Carole encourages you to look beyond the Lockdown and think like an investor, not a pensioner – starting with a rummage around in the murky details of your retirement savings
I’m going to ask you to use your imaginations here. You need to set aside the new world order and pretend it would be normal to book a holiday. A huge, great, extravagant, memory-making bumper of a trip taking in everything from glacier skiing to safari camping. Oh, and I forgot to say, you are well into your seventies and are a pensioner.
We don’t think of pensioners as ‘well-off’
Hard to imagine, isn’t it? Not just the ‘leaving the front door to go further than the local supermarket’ bit, but also the idea that a pensioner could fund such luxury. We simply don’t think of pensioners as people who are well-off. In fact, the very notion of a pension comes with connotations of making do, eking out, scrimping, saving and turning off the extra bar on the electric heater.
‘Old age’ gives pensioners a bad name
Strictly speaking, a pensioner is someone who receives a fixed amount (other than wages or salary) paid at regular intervals. But to make distinct the sort of pensioner who is receiving payments because they are retired, we have become used to prefixing the word ‘pensioner’ with the words ‘old age’. And that, I think, has given pensioners a bad name.
I might be wrong, but I don’t think people tend to describe themselves as ‘pensioners’ with pride – and this is reflected in the stereotypical image they have amongst the rest of the population. As a child, I used to receive postal orders on my birthday from distant relatives. Even at the age of 8 I knew not to approach the post office to pay these bits of paper into my savings account on ‘pension day’ – not unless, that is, I wanted to be stuck behind hordes of old folk who were out for their equivalent of a night’s clubbing.
Are investors sexier than pensioners?
Investors, on the other hand, sound a bit sexier. Being a regular investor, or living off your investments, gives a certain cachet of sophistication. Implicit in these labels is the notion that you have ‘spare’ money to put away, and that you know just where to put it. Added to that, you are someone who can – and does – take risks, putting you in the bungee-jumping category rather than the post-office-queue category.
Or are they the same thing?
But take a minute to think about what is wrong with this next statement:
I don’t invest, I just pay into my pension
These days, if you have a pension that you are either paying into or drawing out from, the chances are that you are an investor. If you are a public sector worker or are lucky enough to belong to a pension scheme that guarantees you a certain level of pension linked to your salary for the rest of your life, then this doesn’t apply in quite the same way. But for everyone with a personal or workplace pension, your income in retirement is directly linked to the investments being made with the money you contribute while you are working. True, you might not be doing the actual investing yourself, but I reckon this still makes you an investor.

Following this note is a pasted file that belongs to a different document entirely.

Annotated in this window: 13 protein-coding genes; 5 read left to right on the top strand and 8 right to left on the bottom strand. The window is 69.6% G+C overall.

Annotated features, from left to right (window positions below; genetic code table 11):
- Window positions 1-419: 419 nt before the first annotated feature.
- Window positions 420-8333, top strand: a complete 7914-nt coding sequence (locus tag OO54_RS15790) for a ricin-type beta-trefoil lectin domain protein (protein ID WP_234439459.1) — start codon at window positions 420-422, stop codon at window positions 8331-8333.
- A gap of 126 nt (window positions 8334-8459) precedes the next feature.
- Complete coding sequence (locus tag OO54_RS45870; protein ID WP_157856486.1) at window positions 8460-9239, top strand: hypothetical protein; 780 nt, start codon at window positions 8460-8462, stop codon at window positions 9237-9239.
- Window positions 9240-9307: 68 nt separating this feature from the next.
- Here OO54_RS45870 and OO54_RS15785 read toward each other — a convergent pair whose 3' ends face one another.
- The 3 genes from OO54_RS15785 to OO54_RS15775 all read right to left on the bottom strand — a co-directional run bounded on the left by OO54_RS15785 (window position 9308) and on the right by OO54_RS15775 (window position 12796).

A hangover from the old days of pension provision
Why do we draw these distinct lines in our minds between pensions and investing? I think one reason is a hangover from the days when most employers provided pension benefits like the public sector and other final salary ones that I mentioned above. With one of these, you, the pensioner, would get your regular payments for as long as you lived regardless of how well the investments in the company pot were doing. Although few of us have these arrangements, we still tend to think of a pension purely as a payment, rather than the result of an investment.
Tightly-wrapped and out-of-sight money
Another reason for the disconnect might be that, apart from a fleeting mention on the payslip and an unfathomable annual statement, we don’t have much of a relationship with our pension. For most of our working lives there is no possibility of getting our hands on this tightly-wrapped-and-out-of-sight money. We don’t feel that we actively ‘save’ or ‘invest’ in our pension because the decisions are taken for us. It’s as though by calling it a pension, which has a very specific definition, we push it away to the back of our minds where we can happily forget about it because it doesn’t really feature in our day-to-day lives.
Should we call it something else?
Of course, that is exactly what we are meant to be doing – putting money away for our futures and forgetting about it until we need it. This is a good way of ensuring that we don’t accidentally spend it. But the problem with it is that we are not engaging. I wonder whether, instead of calling these special pots of monthly contributions ‘pensions’ – with all the ‘old age’ references that stick to the very word – we should refer to them as our ‘long-term investments’ or even ‘retirement savings’. Wouldn’t this impart some notion of an active approach – a feeling of more control?
Paying more into your pension is investing
When I first thought about running workshops for women, I wanted us to explore the reasons why it still seems to be that ‘women save, men invest’. I hadn’t necessarily imagined that I would be firing up an appetite to invest – thinking more that I would have to work away at years of conditioning against taking risks. In reality, a number of attendees have been inspired to find out more and have come back with the questions ‘How can I invest?’ and ‘Where do I start?’